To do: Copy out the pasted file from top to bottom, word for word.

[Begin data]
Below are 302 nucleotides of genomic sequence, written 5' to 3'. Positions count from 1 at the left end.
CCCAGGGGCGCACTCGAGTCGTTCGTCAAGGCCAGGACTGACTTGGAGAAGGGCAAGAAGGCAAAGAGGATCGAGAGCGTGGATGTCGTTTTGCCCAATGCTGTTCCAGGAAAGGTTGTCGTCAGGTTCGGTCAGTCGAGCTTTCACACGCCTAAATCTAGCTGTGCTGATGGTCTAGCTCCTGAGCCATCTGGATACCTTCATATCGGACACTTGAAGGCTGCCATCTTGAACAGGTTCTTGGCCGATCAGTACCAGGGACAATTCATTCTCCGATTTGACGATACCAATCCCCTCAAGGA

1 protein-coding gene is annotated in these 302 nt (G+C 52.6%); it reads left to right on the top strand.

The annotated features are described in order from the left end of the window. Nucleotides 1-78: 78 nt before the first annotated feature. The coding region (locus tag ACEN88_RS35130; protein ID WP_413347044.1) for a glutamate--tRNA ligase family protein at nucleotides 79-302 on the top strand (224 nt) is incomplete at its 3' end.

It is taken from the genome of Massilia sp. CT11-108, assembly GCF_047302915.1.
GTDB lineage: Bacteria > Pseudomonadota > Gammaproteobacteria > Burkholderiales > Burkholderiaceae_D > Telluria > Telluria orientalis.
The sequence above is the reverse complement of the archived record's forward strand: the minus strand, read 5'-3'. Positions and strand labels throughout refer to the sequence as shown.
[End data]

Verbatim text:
Below are 302 nucleotides of genomic sequence, written 5' to 3'. Positions count from 1 at the left end.
CCCAGGGGCGCACTCGAGTCGTTCGTCAAGGCCAGGACTGACTTGGAGAAGGGCAAGAAGGCAAAGAGGATCGAGAGCGTGGATGTCGTTTTGCCCAATGCTGTTCCAGGAAAGGTTGTCGTCAGGTTCGGTCAGTCGAGCTTTCACACGCCTAAATCTAGCTGTGCTGATGGTCTAGCTCCTGAGCCATCTGGATACCTTCATATCGGACACTTGAAGGCTGCCATCTTGAACAGGTTCTTGGCCGATCAGTACCAGGGACAATTCATTCTCCGATTTGACGATACCAATCCCCTCAAGGA

1 protein-coding gene is annotated in these 302 nt (G+C 52.6%); it reads left to right on the top strand.

The annotated features are described in order from the left end of the window. Nucleotides 1-78: 78 nt before the first annotated feature. The coding region (locus tag ACEN88_RS35130; protein ID WP_413347044.1) for a glutamate--tRNA ligase family protein at nucleotides 79-302 on the top strand (224 nt) is incomplete at its 3' end.

It is taken from the genome of Massilia sp. CT11-108, assembly GCF_047302915.1.
GTDB lineage: Bacteria > Pseudomonadota > Gammaproteobacteria > Burkholderiales > Burkholderiaceae_D > Telluria > Telluria orientalis.
The sequence above is the reverse complement of the archived record's forward strand: the minus strand, read 5'-3'. Positions and strand labels throughout refer to the sequence as shown.